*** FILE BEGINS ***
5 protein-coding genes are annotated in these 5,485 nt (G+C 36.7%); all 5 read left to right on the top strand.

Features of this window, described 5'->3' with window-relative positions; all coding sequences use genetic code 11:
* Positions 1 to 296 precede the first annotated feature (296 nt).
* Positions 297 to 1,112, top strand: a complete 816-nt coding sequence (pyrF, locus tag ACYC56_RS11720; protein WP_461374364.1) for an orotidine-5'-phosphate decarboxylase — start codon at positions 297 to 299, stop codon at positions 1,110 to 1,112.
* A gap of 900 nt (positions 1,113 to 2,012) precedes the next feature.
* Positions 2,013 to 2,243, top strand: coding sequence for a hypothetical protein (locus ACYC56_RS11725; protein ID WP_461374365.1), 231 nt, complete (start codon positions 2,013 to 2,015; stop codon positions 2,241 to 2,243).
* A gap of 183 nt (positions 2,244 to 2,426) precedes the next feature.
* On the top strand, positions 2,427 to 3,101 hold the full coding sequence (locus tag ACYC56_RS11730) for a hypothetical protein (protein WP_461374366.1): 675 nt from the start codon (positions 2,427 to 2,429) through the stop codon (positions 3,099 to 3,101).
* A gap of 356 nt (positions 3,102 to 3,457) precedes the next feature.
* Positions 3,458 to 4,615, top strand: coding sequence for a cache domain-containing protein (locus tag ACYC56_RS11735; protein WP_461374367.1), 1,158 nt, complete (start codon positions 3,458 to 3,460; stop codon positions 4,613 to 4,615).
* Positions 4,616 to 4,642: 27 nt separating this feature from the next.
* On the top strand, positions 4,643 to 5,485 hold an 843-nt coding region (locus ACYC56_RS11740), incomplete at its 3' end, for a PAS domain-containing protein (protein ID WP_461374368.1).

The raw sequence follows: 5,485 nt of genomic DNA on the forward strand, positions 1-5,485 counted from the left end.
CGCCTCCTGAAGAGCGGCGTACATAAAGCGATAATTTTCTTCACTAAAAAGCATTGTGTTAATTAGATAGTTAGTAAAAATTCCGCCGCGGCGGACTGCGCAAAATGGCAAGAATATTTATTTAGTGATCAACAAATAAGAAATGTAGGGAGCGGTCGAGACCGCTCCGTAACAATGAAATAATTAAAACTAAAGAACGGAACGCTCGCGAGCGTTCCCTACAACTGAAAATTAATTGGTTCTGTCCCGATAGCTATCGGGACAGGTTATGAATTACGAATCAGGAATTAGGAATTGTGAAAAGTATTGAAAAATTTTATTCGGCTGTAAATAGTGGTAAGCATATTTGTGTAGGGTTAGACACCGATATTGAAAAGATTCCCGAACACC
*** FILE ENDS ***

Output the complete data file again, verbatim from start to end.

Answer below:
5 protein-coding genes are annotated in these 5,485 nt (G+C 36.7%); all 5 read left to right on the top strand.

Features of this window, described 5'->3' with window-relative positions; all coding sequences use genetic code 11:
* Positions 1 to 296 precede the first annotated feature (296 nt).
* Positions 297 to 1,112, top strand: a complete 816-nt coding sequence (pyrF, locus tag ACYC56_RS11720; protein WP_461374364.1) for an orotidine-5'-phosphate decarboxylase — start codon at positions 297 to 299, stop codon at positions 1,110 to 1,112.
* A gap of 900 nt (positions 1,113 to 2,012) precedes the next feature.
* Positions 2,013 to 2,243, top strand: coding sequence for a hypothetical protein (locus ACYC56_RS11725; protein ID WP_461374365.1), 231 nt, complete (start codon positions 2,013 to 2,015; stop codon positions 2,241 to 2,243).
* A gap of 183 nt (positions 2,244 to 2,426) precedes the next feature.
* On the top strand, positions 2,427 to 3,101 hold the full coding sequence (locus tag ACYC56_RS11730) for a hypothetical protein (protein WP_461374366.1): 675 nt from the start codon (positions 2,427 to 2,429) through the stop codon (positions 3,099 to 3,101).
* A gap of 356 nt (positions 3,102 to 3,457) precedes the next feature.
* Positions 3,458 to 4,615, top strand: coding sequence for a cache domain-containing protein (locus tag ACYC56_RS11735; protein WP_461374367.1), 1,158 nt, complete (start codon positions 3,458 to 3,460; stop codon positions 4,613 to 4,615).
* Positions 4,616 to 4,642: 27 nt separating this feature from the next.
* On the top strand, positions 4,643 to 5,485 hold an 843-nt coding region (locus ACYC56_RS11740), incomplete at its 3' end, for a PAS domain-containing protein (protein ID WP_461374368.1).

The raw sequence follows: 5,485 nt of genomic DNA on the forward strand, positions 1-5,485 counted from the left end.
CGCCTCCTGAAGAGCGGCGTACATAAAGCGATAATTTTCTTCACTAAAAAGCATTGTGTTAATTAGATAGTTAGTAAAAATTCCGCCGCGGCGGACTGCGCAAAATGGCAAGAATATTTATTTAGTGATCAACAAATAAGAAATGTAGGGAGCGGTCGAGACCGCTCCGTAACAATGAAATAATTAAAACTAAAGAACGGAACGCTCGCGAGCGTTCCCTACAACTGAAAATTAATTGGTTCTGTCCCGATAGCTATCGGGACAGGTTATGAATTACGAATCAGGAATTAGGAATTGTGAAAAGTATTGAAAAATTTTATTCGGCTGTAAATAGTGGTAAGCATATTTGTGTAGGGTTAGACACCGATATTGAAAAGATTCCCGAACACC